DSDM is a framework based on best practice and lessons learnt since the early 1990’s by DSDM Consortium members. It is another approach to system development, which, as the name suggests, develops the system dynamically. It is independent of tools, in that it can be used with both structured analysis and design approach or object-oriented approach.

The Dynamic System Development Method (DSDM) is dynamic as it is a Rapid Application Development method that uses incremental prototyping. DSDM is particularly useful for the systems to be developed in short time span and where the requirements cannot be frozen at the start of the application building. Whatever requirements are known at a time, design for them is prepared and design is developed and incorporated into system. In Dynamic System Development Method (DSDM), analysis, design and development phase can overlap. Like at one time some people will be working on some new requirements while some will be developing something for the system. In Dynamic System Development Method (DSDM), requirements evolve with time.

DSDM focuses on delivery of the business solution, rather than just team activity. It makes steps to ensure the feasibility and business sense of a project before it is created. It stresses cooperation and collaboration between all interested parties. DSDM makes heavy use of prototyping to make sure interested parties have a clear picture of all aspects of the system.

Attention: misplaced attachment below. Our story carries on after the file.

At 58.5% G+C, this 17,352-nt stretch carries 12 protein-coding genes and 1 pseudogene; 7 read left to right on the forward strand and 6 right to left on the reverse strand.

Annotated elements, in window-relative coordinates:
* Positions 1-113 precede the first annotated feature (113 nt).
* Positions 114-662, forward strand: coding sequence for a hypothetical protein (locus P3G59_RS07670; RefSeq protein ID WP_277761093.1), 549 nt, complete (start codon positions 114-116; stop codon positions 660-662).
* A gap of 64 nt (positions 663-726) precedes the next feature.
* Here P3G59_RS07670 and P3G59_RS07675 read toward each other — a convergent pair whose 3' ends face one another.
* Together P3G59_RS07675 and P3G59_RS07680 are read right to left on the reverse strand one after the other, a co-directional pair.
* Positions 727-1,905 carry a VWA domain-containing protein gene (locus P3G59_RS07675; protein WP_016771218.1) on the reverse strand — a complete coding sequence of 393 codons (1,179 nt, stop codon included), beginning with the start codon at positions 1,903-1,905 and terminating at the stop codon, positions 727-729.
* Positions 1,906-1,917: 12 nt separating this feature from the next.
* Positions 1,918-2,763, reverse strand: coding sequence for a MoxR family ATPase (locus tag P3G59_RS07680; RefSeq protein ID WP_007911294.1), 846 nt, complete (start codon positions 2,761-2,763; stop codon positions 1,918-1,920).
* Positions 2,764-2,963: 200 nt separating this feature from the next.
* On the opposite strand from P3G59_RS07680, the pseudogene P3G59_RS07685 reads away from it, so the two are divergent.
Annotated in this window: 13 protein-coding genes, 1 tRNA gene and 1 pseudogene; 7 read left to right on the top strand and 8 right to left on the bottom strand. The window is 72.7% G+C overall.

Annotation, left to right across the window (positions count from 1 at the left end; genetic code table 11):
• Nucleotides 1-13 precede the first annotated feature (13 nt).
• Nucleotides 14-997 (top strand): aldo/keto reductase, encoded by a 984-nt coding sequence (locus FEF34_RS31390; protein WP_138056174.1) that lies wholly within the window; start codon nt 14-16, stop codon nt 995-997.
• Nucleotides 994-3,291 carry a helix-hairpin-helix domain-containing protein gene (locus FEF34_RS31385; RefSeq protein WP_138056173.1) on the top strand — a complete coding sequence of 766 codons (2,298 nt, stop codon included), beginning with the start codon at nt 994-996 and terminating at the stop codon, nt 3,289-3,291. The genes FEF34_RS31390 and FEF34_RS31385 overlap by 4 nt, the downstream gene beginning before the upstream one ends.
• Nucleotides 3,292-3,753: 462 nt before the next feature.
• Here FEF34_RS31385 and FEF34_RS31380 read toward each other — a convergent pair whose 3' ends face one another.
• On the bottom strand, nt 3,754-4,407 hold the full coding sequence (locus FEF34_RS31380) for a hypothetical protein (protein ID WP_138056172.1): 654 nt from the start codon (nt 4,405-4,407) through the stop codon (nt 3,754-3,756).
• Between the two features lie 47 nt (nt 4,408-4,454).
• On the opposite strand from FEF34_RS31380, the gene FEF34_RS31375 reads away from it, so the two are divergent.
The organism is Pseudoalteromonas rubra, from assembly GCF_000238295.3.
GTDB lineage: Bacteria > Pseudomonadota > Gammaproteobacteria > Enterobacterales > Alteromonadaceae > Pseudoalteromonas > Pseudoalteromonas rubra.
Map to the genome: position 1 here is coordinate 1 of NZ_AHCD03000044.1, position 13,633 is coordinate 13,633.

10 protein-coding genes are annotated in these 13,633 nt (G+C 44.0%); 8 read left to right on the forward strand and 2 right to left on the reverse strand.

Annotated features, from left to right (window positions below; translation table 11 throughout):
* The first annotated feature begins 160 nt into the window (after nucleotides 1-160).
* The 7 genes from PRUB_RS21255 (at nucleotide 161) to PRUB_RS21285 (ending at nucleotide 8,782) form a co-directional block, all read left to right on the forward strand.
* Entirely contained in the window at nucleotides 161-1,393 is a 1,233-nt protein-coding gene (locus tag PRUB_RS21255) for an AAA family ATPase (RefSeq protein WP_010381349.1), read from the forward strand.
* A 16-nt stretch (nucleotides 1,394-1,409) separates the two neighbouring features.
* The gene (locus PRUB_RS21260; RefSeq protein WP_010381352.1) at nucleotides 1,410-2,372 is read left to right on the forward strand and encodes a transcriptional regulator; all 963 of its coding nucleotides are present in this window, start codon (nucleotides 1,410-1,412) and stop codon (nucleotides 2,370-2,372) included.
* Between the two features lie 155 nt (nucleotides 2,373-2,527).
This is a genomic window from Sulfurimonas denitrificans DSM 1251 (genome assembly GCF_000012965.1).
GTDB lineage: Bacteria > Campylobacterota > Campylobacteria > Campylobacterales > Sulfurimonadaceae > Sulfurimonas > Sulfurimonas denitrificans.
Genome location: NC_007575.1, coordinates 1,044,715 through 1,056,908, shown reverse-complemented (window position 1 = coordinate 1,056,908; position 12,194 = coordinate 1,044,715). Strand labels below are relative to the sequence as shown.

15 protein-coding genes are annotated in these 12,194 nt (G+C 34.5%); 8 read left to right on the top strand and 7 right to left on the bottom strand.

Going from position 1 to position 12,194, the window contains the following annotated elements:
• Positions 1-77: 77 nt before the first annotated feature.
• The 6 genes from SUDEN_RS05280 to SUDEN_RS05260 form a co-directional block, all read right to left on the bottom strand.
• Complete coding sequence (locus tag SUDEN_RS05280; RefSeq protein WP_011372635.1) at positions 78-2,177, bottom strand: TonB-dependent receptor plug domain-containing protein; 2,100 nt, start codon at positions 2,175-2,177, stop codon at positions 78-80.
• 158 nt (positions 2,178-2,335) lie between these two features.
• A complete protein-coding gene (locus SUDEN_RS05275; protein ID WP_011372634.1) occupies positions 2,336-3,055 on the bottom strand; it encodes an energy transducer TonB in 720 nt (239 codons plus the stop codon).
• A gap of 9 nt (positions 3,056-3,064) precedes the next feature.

Background of DSDM

Business are putting increasing pressure on their IT suppliers to deliver better systems, faster and cheaper. In today’s rapidly changing world, they are no longer able to wait for years for a system to be provided: the business may have changed radically during the years of development. It is imperative to find a different way of building IT systems. The technology that is now available to developers allows for more speedy production of system but the answer lies not only in the use of tools. The whole process needs to change. The classical, waterfall life-cycle does not take full advantage of modern technology and does not facilitate the change that is inherent in all systems development. It has been around for about 40 years and is basically the solution to an old problem -that of not having a full understanding of the problem to be solved and not having a coherent approach to solving the problem before starting to code a solution.